Diagnosis of paediatric tuberculosis. Application of metabonomics to identify host biomarkers in serum

Diagnosis of tuberculosis (TB) in children remains challenging and developing better diagnostics is a priority. Diagnostic tools that perform well in adults fail to diagnose two-thirds of children with suspected TB due to the paucibacillary nature of paediatric disease. Age, as well as the development of the immune system, further complicates assessment, as the performance of tests for latent TB infection varies with age. The non-specific clinical presentation of TB in children presents a further diagnostic challenge. In developing countries, where the majority of the burden of TB disease lies, approximately 40% of patients are incorrectly diagnosed. Consequently, many children are not appropriately treated, and over 210,000 children are estimated to die every year.

Can metabolic profiling of sera distinguish children with TB from children with other diseases?

In this case-control study, 112 symptomatic children under the age of 15 years old with presumptive TB were recruited in The Gambia and classified as bacteriologically-confirmed TB, clinically diagnosed TB, or as other diseases. A validation cohort of 36 children from the UK with TB were also recruited.

Sera were analysed using untargeted 1H nuclear magnetic resonance (NMR) spectroscopy and three ultra-performance liquid chromatography-mass spectrometry (UPLC-MS) assays to maximise coverage of the sera metabolome (measuring polar metabolites and complex lipid species). Multivariate data analysis was used to distinguish patients with TB from other diseases and the diagnostic accuracy of the identified discriminating metabolites was evaluated by producing Receiver Operating Characteristic (ROC) curves.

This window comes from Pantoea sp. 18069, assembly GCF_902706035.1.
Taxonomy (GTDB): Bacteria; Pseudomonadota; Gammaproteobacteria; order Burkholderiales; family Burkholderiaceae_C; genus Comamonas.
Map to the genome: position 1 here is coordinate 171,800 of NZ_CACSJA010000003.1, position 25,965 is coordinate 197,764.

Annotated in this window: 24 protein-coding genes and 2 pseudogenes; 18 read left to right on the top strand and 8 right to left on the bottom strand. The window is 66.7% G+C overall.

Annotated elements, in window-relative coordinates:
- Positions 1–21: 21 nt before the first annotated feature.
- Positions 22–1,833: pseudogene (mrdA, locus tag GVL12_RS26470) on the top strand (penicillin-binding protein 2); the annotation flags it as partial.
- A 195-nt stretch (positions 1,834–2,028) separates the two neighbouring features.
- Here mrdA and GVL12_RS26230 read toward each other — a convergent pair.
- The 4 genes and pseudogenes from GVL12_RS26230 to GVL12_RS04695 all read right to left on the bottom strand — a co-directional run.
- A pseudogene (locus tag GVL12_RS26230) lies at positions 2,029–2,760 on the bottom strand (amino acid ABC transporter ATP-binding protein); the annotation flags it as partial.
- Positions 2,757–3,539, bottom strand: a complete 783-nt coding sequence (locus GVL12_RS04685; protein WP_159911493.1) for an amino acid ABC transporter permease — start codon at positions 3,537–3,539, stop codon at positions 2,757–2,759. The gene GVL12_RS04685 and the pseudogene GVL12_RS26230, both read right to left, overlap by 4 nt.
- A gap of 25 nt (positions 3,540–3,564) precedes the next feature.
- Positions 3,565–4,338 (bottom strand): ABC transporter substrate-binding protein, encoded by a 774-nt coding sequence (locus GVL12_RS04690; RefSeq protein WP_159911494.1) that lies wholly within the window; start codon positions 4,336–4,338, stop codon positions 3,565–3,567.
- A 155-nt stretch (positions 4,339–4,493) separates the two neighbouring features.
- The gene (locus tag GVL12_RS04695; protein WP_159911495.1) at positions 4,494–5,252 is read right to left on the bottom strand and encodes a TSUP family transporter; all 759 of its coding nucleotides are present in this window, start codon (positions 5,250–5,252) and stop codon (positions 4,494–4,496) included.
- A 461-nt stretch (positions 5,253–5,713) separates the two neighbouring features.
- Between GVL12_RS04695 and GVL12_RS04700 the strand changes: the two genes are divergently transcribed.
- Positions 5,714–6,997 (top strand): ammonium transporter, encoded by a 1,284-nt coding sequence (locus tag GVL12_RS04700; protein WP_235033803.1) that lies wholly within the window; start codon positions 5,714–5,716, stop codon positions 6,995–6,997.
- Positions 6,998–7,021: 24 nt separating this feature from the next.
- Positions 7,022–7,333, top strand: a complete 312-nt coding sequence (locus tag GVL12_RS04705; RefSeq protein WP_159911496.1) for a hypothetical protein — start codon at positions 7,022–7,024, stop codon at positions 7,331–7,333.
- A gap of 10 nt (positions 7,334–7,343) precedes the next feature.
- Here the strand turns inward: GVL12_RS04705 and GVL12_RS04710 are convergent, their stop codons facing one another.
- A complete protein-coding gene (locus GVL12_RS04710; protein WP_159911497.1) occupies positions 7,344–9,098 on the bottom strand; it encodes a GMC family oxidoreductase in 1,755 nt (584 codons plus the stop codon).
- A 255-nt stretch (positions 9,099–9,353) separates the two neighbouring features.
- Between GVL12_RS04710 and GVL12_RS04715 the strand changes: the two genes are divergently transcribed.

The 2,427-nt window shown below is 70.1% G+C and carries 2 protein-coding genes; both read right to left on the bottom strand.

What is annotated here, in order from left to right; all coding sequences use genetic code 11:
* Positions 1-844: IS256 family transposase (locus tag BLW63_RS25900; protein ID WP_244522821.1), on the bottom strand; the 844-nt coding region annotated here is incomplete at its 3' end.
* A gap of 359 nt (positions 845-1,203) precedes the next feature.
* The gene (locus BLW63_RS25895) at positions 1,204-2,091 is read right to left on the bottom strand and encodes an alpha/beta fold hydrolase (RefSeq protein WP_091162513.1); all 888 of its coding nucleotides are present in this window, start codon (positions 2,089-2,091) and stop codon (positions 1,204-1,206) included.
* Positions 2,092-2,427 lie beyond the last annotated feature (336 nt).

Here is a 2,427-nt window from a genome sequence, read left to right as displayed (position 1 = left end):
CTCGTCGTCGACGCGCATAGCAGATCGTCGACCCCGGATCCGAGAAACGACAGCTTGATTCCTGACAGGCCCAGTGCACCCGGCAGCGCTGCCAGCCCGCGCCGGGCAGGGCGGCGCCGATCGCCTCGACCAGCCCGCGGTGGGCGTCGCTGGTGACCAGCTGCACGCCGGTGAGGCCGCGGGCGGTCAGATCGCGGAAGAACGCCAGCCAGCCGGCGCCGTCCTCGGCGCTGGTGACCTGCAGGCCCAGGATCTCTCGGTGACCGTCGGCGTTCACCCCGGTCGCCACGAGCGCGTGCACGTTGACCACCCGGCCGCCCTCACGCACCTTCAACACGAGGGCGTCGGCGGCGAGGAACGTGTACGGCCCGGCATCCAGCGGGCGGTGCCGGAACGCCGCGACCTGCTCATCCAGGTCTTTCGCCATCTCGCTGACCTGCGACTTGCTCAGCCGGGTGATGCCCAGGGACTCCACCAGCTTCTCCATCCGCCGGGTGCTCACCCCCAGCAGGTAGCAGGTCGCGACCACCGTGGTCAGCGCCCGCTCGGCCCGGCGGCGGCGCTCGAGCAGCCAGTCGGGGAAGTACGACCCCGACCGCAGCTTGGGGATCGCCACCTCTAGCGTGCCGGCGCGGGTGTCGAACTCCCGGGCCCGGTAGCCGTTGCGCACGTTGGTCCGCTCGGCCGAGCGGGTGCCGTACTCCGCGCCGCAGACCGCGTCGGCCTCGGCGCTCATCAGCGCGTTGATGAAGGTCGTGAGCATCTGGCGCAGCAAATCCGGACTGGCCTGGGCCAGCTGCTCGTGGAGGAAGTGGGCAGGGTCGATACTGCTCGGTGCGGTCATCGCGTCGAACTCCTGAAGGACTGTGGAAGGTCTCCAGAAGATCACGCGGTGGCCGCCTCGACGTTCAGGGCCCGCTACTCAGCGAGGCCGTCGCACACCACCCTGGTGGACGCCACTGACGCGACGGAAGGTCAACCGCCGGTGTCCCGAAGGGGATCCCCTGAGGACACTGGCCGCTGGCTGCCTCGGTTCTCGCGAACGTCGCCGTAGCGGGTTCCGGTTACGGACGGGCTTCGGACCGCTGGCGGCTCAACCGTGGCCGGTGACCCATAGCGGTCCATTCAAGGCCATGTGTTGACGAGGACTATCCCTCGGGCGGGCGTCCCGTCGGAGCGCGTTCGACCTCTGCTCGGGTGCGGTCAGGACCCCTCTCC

Systematic differences between cases and controls included increased concentrations of glutamate, acetylated glycoproteins and phenylalanine in the TB disease sera, as well as a number of lipids, mostly ceramaides. These panels of discriminatory metabolites yielded a diagnostic performance for paediatric TB comparable to that of Xpert MTB/RIF and interferon gamma release assays.

The NPC have demonstrated that alterations in host metabolism in paediatric TB are detectable using metabonomic techniques applied to serum samples. The metabolic profiles provided insights into the pathological processes associated with TB, but further validation is required to assess the clinical utility of this diagnostic approach in the context of screening algorithms.

Further work will include integration of datasets as this may provide better predictive ability than each technique alone, development of a UPLC-MS targeted method including the most predictive metabolites and validation in an independent patient cohort. A parallel study will investigate if urinary metabolites can also distinguish children with TB from children with other diseases.

Metabolome to Product
A suitable point-of-care test based on quantitative analysis of metabolites for the rapid and accurate diagnosis of tuberculosis in children

Acknowledgements: Infrastructure support was provided by the National Institute for Health Research (NIHR) Imperial Biomedical Research Centre (BRC)

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